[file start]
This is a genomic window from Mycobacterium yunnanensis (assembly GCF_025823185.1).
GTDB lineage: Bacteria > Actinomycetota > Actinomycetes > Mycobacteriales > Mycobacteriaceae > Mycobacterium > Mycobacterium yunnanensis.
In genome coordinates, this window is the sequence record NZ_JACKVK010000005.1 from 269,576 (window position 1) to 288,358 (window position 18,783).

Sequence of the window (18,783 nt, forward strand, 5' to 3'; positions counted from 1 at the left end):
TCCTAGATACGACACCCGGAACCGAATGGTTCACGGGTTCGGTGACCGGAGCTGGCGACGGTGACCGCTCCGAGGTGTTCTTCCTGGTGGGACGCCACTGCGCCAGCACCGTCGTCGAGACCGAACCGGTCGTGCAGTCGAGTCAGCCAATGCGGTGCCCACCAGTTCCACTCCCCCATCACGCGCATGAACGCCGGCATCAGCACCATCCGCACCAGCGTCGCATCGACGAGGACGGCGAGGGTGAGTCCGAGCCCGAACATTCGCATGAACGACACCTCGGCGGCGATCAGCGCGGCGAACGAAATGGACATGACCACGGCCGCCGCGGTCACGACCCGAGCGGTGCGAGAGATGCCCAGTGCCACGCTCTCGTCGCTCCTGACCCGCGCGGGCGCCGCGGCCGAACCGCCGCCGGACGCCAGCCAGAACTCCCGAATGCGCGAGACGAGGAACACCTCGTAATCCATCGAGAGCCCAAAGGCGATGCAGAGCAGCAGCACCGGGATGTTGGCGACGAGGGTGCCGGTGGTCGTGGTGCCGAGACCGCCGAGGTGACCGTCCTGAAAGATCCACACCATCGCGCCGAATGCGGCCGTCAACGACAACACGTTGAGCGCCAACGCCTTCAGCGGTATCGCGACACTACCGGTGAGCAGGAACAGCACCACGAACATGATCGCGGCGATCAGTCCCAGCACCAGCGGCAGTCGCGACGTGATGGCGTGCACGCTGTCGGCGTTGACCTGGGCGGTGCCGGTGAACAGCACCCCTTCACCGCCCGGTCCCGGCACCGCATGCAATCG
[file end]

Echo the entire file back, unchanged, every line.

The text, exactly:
This is a genomic window from Mycobacterium yunnanensis (assembly GCF_025823185.1).
GTDB lineage: Bacteria > Actinomycetota > Actinomycetes > Mycobacteriales > Mycobacteriaceae > Mycobacterium > Mycobacterium yunnanensis.
In genome coordinates, this window is the sequence record NZ_JACKVK010000005.1 from 269,576 (window position 1) to 288,358 (window position 18,783).

Sequence of the window (18,783 nt, forward strand, 5' to 3'; positions counted from 1 at the left end):
TCCTAGATACGACACCCGGAACCGAATGGTTCACGGGTTCGGTGACCGGAGCTGGCGACGGTGACCGCTCCGAGGTGTTCTTCCTGGTGGGACGCCACTGCGCCAGCACCGTCGTCGAGACCGAACCGGTCGTGCAGTCGAGTCAGCCAATGCGGTGCCCACCAGTTCCACTCCCCCATCACGCGCATGAACGCCGGCATCAGCACCATCCGCACCAGCGTCGCATCGACGAGGACGGCGAGGGTGAGTCCGAGCCCGAACATTCGCATGAACGACACCTCGGCGGCGATCAGCGCGGCGAACGAAATGGACATGACCACGGCCGCCGCGGTCACGACCCGAGCGGTGCGAGAGATGCCCAGTGCCACGCTCTCGTCGCTCCTGACCCGCGCGGGCGCCGCGGCCGAACCGCCGCCGGACGCCAGCCAGAACTCCCGAATGCGCGAGACGAGGAACACCTCGTAATCCATCGAGAGCCCAAAGGCGATGCAGAGCAGCAGCACCGGGATGTTGGCGACGAGGGTGCCGGTGGTCGTGGTGCCGAGACCGCCGAGGTGACCGTCCTGAAAGATCCACACCATCGCGCCGAATGCGGCCGTCAACGACAACACGTTGAGCGCCAACGCCTTCAGCGGTATCGCGACACTACCGGTGAGCAGGAACAGCACCACGAACATGATCGCGGCGATCAGTCCCAGCACCAGCGGCAGTCGCGACGTGATGGCGTGCACGCTGTCGGCGTTGACCTGGGCGGTGCCGGTGAACAGCACCCCTTCACCGCCCGGTCCCGGCACCGCATGCAATCG